On Friday, former Qwest
In other words, it's all over but the orange jumpsuit.
But Nacchio has it easy. Former Tyco
We know why. Whereas Ebbers, Kozlowski, Skilling, and Lay were convicted of engineering multibillion-dollar frauds, Nacchio is a small fish. All he did was pump and then dump $52 million in stock. He'll have six years of floor-scrubbing to think about whether that was a good idea.
Investors, meanwhile, have been handed a gift. Call it a crystal-clear case study in how hype can destroy your portfolio.
You read that right. Hype. During the 35 days in 2001 when Nacchio made 19 illegal insider stock sales, Qwest pumped out -- get this -- 40 press releases, including some meaningless drivel about a new customer-care center in Cheyenne, Wyo.
Take it from a former PR guy; press releases only ever have two purposes. Either they're intended to inform, or they're intended to boost valuation. I'm not at all sure a new customer care center in Cheyenne would boost the stock price, but on the other hand, do we investors really need to know about it?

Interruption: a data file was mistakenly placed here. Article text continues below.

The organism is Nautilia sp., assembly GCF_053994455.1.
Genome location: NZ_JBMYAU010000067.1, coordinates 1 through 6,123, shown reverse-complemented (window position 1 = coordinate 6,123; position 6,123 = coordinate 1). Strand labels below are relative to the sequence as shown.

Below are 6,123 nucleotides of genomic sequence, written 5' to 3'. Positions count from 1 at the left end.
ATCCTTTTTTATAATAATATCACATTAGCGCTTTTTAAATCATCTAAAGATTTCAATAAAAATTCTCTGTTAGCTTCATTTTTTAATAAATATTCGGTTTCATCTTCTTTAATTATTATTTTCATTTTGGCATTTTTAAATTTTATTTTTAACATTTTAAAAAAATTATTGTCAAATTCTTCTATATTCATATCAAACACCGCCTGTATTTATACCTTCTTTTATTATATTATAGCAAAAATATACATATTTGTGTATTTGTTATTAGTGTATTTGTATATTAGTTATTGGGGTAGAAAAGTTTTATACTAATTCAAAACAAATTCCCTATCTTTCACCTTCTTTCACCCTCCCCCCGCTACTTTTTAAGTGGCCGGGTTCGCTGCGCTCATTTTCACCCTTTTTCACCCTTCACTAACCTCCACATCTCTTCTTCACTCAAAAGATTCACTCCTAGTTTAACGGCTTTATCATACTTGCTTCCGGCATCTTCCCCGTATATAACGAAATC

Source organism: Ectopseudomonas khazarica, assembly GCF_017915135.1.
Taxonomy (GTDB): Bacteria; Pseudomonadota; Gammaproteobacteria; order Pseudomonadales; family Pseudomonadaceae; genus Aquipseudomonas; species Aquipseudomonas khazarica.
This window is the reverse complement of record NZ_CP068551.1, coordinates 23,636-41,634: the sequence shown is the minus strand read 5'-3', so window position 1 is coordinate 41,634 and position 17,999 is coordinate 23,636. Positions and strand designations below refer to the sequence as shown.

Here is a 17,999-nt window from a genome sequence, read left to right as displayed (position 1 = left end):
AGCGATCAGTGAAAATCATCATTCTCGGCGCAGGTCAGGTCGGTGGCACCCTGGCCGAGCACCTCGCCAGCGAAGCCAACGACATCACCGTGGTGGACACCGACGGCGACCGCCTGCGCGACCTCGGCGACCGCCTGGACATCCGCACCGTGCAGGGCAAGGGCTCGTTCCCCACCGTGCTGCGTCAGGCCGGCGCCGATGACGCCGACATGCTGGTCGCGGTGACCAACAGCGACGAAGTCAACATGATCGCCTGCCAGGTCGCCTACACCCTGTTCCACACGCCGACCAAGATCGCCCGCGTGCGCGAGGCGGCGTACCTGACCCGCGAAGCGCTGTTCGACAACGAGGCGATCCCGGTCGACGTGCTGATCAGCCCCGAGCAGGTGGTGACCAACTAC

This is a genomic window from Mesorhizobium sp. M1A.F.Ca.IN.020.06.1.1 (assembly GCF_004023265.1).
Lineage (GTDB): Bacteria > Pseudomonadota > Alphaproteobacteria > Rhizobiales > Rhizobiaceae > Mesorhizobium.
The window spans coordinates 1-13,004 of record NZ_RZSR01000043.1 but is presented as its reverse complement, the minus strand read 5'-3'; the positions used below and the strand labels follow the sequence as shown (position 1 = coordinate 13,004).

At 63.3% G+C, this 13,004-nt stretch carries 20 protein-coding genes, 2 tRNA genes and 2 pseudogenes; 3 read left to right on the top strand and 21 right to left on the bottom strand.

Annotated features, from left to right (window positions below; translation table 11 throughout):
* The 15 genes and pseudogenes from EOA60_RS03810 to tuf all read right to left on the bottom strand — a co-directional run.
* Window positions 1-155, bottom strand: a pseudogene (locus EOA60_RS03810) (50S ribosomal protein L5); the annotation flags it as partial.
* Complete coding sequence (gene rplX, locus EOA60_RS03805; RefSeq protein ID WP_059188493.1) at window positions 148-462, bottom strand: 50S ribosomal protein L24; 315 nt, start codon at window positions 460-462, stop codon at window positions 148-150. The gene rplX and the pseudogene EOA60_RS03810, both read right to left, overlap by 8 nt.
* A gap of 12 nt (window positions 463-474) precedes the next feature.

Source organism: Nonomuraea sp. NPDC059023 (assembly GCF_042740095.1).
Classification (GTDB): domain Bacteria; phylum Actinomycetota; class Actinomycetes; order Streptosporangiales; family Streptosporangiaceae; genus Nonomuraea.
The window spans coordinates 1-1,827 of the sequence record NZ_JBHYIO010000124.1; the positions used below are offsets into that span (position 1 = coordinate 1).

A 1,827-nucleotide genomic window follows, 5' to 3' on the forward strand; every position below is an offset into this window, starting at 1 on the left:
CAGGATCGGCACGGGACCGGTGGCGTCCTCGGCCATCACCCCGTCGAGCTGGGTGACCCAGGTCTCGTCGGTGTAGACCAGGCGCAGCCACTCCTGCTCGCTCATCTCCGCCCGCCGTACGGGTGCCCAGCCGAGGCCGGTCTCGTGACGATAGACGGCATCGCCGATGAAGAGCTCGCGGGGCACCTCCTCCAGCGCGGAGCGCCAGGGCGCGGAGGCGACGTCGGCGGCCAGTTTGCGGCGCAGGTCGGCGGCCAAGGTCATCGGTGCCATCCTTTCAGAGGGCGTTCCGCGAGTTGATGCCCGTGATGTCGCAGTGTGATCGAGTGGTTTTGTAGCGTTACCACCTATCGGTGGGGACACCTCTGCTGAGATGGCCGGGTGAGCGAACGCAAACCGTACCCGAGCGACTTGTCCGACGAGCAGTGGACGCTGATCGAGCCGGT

When I see releases like this, I imagine Nacchio screaming "BUY! BUY! BUY!" at the top of his lungs -- all the while holding fast to the "sell" button.
Sure, Nacchio was greedy. Yes, he was a thief. But he was also stealing in plain sight -- the unique crook who told you he was stealing from you even as he thumbed through the cash in your wallet. Those press releases were his calling card.
Jurors say Nacchio is guilty of illegally selling stock. I say Nacchio is guilty of being a moron. Of hyping a stock that never should have been hyped. Of abandoning all sense of competent management in Qwest's quest for riches.
But now we've seen the con. We know how it works. And we needn't ever be victims of this sort of shameless hype ever again. For all of that, Jumpsuit Joe deserves our anger, our pity, and (remarkably) our thanks.
Fool contributor Tim Beyers calls suburban Denver home. He's happy for his neighbors, too many of whom are Qwest retirees. Tim didn't own shares of any of the companies mentioned in this article at the time of publication. Find Tim's portfolio here and his latest blog commentary here. Having cleaned up its act, Tyco is a Motley Fool Inside Value recommendation. The Motley Fool's disclosure policy finds orange unflattering.